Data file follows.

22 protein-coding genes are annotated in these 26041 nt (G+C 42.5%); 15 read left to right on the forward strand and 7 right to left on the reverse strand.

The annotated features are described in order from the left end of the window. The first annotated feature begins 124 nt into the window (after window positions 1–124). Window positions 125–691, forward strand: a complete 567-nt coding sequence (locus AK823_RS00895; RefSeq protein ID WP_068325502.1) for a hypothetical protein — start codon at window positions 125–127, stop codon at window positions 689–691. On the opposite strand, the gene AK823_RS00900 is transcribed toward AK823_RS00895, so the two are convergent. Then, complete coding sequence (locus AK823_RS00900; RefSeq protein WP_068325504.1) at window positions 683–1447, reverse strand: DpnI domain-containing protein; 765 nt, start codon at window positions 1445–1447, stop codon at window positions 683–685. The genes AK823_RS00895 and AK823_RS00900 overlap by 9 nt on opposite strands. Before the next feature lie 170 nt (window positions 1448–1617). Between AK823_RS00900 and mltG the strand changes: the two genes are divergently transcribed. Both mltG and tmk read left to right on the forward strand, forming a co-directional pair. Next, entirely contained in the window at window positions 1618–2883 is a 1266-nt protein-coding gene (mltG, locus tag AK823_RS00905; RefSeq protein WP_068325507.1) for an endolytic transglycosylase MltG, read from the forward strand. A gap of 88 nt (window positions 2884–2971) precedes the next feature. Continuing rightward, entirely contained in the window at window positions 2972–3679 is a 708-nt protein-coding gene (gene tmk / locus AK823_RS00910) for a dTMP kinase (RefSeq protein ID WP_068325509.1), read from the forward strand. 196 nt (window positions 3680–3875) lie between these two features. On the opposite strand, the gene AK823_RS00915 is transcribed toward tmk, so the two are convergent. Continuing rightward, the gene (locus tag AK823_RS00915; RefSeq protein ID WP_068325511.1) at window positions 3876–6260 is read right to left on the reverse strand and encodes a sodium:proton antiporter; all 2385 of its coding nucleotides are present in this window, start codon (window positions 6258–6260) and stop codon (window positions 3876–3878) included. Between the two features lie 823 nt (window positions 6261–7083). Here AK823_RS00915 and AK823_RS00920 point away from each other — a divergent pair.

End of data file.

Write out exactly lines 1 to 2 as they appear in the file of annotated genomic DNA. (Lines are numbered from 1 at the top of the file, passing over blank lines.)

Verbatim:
22 protein-coding genes are annotated in these 26041 nt (G+C 42.5%); 15 read left to right on the forward strand and 7 right to left on the reverse strand.

The annotated features are described in order from the left end of the window. The first annotated feature begins 124 nt into the window (after window positions 1–124). Window positions 125–691, forward strand: a complete 567-nt coding sequence (locus AK823_RS00895; RefSeq protein ID WP_068325502.1) for a hypothetical protein — start codon at window positions 125–127, stop codon at window positions 689–691. On the opposite strand, the gene AK823_RS00900 is transcribed toward AK823_RS00895, so the two are convergent. Then, complete coding sequence (locus AK823_RS00900; RefSeq protein WP_068325504.1) at window positions 683–1447, reverse strand: DpnI domain-containing protein; 765 nt, start codon at window positions 1445–1447, stop codon at window positions 683–685. The genes AK823_RS00895 and AK823_RS00900 overlap by 9 nt on opposite strands. Before the next feature lie 170 nt (window positions 1448–1617). Between AK823_RS00900 and mltG the strand changes: the two genes are divergently transcribed. Both mltG and tmk read left to right on the forward strand, forming a co-directional pair. Next, entirely contained in the window at window positions 1618–2883 is a 1266-nt protein-coding gene (mltG, locus tag AK823_RS00905; RefSeq protein WP_068325507.1) for an endolytic transglycosylase MltG, read from the forward strand. A gap of 88 nt (window positions 2884–2971) precedes the next feature. Continuing rightward, entirely contained in the window at window positions 2972–3679 is a 708-nt protein-coding gene (gene tmk / locus AK823_RS00910) for a dTMP kinase (RefSeq protein ID WP_068325509.1), read from the forward strand. 196 nt (window positions 3680–3875) lie between these two features. On the opposite strand, the gene AK823_RS00915 is transcribed toward tmk, so the two are convergent. Continuing rightward, the gene (locus tag AK823_RS00915; RefSeq protein ID WP_068325511.1) at window positions 3876–6260 is read right to left on the reverse strand and encodes a sodium:proton antiporter; all 2385 of its coding nucleotides are present in this window, start codon (window positions 6258–6260) and stop codon (window positions 3876–3878) included. Between the two features lie 823 nt (window positions 6261–7083). Here AK823_RS00915 and AK823_RS00920 point away from each other — a divergent pair.